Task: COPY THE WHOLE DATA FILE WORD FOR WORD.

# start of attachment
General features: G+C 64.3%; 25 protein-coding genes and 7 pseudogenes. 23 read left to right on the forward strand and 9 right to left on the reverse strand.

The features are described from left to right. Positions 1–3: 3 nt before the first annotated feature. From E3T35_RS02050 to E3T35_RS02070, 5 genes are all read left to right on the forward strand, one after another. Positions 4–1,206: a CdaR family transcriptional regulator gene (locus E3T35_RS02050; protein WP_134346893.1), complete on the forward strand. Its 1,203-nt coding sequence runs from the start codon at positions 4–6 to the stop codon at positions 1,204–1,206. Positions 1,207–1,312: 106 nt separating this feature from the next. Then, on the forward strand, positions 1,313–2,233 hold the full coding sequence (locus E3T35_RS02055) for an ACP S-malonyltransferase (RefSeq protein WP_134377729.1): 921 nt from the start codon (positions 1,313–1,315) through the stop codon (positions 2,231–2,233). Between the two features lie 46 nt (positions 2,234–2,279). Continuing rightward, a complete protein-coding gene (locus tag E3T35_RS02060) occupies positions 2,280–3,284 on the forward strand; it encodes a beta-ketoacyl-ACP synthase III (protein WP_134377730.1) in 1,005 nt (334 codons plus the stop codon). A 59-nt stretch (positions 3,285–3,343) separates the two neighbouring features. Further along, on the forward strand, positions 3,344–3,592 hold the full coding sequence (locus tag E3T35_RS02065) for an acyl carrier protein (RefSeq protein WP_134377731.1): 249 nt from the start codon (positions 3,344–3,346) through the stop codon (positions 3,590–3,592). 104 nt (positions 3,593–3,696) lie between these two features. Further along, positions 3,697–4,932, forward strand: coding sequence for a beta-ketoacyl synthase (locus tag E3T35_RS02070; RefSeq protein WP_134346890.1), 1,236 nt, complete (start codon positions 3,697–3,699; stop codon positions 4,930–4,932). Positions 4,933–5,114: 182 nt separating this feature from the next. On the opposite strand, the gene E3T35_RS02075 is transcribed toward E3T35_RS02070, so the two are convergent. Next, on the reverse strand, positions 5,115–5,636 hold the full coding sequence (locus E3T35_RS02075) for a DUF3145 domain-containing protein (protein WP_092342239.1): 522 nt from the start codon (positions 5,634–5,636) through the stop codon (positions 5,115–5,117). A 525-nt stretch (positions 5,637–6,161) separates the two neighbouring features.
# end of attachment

General features: G+C 64.3%; 25 protein-coding genes and 7 pseudogenes. 23 read left to right on the forward strand and 9 right to left on the reverse strand.

The features are described from left to right. Positions 1–3: 3 nt before the first annotated feature. From E3T35_RS02050 to E3T35_RS02070, 5 genes are all read left to right on the forward strand, one after another. Positions 4–1,206: a CdaR family transcriptional regulator gene (locus E3T35_RS02050; protein WP_134346893.1), complete on the forward strand. Its 1,203-nt coding sequence runs from the start codon at positions 4–6 to the stop codon at positions 1,204–1,206. Positions 1,207–1,312: 106 nt separating this feature from the next. Then, on the forward strand, positions 1,313–2,233 hold the full coding sequence (locus E3T35_RS02055) for an ACP S-malonyltransferase (RefSeq protein WP_134377729.1): 921 nt from the start codon (positions 1,313–1,315) through the stop codon (positions 2,231–2,233). Between the two features lie 46 nt (positions 2,234–2,279). Continuing rightward, a complete protein-coding gene (locus tag E3T35_RS02060) occupies positions 2,280–3,284 on the forward strand; it encodes a beta-ketoacyl-ACP synthase III (protein WP_134377730.1) in 1,005 nt (334 codons plus the stop codon). A 59-nt stretch (positions 3,285–3,343) separates the two neighbouring features. Further along, on the forward strand, positions 3,344–3,592 hold the full coding sequence (locus tag E3T35_RS02065) for an acyl carrier protein (RefSeq protein WP_134377731.1): 249 nt from the start codon (positions 3,344–3,346) through the stop codon (positions 3,590–3,592). 104 nt (positions 3,593–3,696) lie between these two features. Further along, positions 3,697–4,932, forward strand: coding sequence for a beta-ketoacyl synthase (locus tag E3T35_RS02070; RefSeq protein WP_134346890.1), 1,236 nt, complete (start codon positions 3,697–3,699; stop codon positions 4,930–4,932). Positions 4,933–5,114: 182 nt separating this feature from the next. On the opposite strand, the gene E3T35_RS02075 is transcribed toward E3T35_RS02070, so the two are convergent. Next, on the reverse strand, positions 5,115–5,636 hold the full coding sequence (locus E3T35_RS02075) for a DUF3145 domain-containing protein (protein WP_092342239.1): 522 nt from the start codon (positions 5,634–5,636) through the stop codon (positions 5,115–5,117). A 525-nt stretch (positions 5,637–6,161) separates the two neighbouring features.